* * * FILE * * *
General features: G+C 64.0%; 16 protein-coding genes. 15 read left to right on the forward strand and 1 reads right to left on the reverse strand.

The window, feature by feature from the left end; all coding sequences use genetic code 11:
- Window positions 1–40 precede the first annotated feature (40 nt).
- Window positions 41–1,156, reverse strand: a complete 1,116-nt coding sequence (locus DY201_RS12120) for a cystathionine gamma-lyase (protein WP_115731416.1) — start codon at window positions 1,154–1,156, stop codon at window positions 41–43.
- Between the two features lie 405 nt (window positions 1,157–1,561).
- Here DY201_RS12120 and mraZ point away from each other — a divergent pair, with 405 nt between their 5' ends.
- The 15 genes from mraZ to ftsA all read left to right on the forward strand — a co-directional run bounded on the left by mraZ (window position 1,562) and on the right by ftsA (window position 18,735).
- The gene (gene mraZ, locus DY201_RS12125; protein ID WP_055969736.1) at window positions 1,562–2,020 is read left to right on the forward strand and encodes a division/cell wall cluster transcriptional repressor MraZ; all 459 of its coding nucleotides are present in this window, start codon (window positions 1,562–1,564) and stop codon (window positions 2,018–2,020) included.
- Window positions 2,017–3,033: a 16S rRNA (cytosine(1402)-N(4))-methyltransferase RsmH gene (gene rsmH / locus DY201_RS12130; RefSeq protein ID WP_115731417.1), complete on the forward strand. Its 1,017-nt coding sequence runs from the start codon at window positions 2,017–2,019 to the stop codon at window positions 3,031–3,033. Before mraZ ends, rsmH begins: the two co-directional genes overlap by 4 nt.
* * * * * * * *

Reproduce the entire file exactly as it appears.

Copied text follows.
General features: G+C 64.0%; 16 protein-coding genes. 15 read left to right on the forward strand and 1 reads right to left on the reverse strand.

The window, feature by feature from the left end; all coding sequences use genetic code 11:
- Window positions 1–40 precede the first annotated feature (40 nt).
- Window positions 41–1,156, reverse strand: a complete 1,116-nt coding sequence (locus DY201_RS12120) for a cystathionine gamma-lyase (protein WP_115731416.1) — start codon at window positions 1,154–1,156, stop codon at window positions 41–43.
- Between the two features lie 405 nt (window positions 1,157–1,561).
- Here DY201_RS12120 and mraZ point away from each other — a divergent pair, with 405 nt between their 5' ends.
- The 15 genes from mraZ to ftsA all read left to right on the forward strand — a co-directional run bounded on the left by mraZ (window position 1,562) and on the right by ftsA (window position 18,735).
- The gene (gene mraZ, locus DY201_RS12125; protein ID WP_055969736.1) at window positions 1,562–2,020 is read left to right on the forward strand and encodes a division/cell wall cluster transcriptional repressor MraZ; all 459 of its coding nucleotides are present in this window, start codon (window positions 1,562–1,564) and stop codon (window positions 2,018–2,020) included.
- Window positions 2,017–3,033: a 16S rRNA (cytosine(1402)-N(4))-methyltransferase RsmH gene (gene rsmH / locus DY201_RS12130; RefSeq protein ID WP_115731417.1), complete on the forward strand. Its 1,017-nt coding sequence runs from the start codon at window positions 2,017–2,019 to the stop codon at window positions 3,031–3,033. Before mraZ ends, rsmH begins: the two co-directional genes overlap by 4 nt.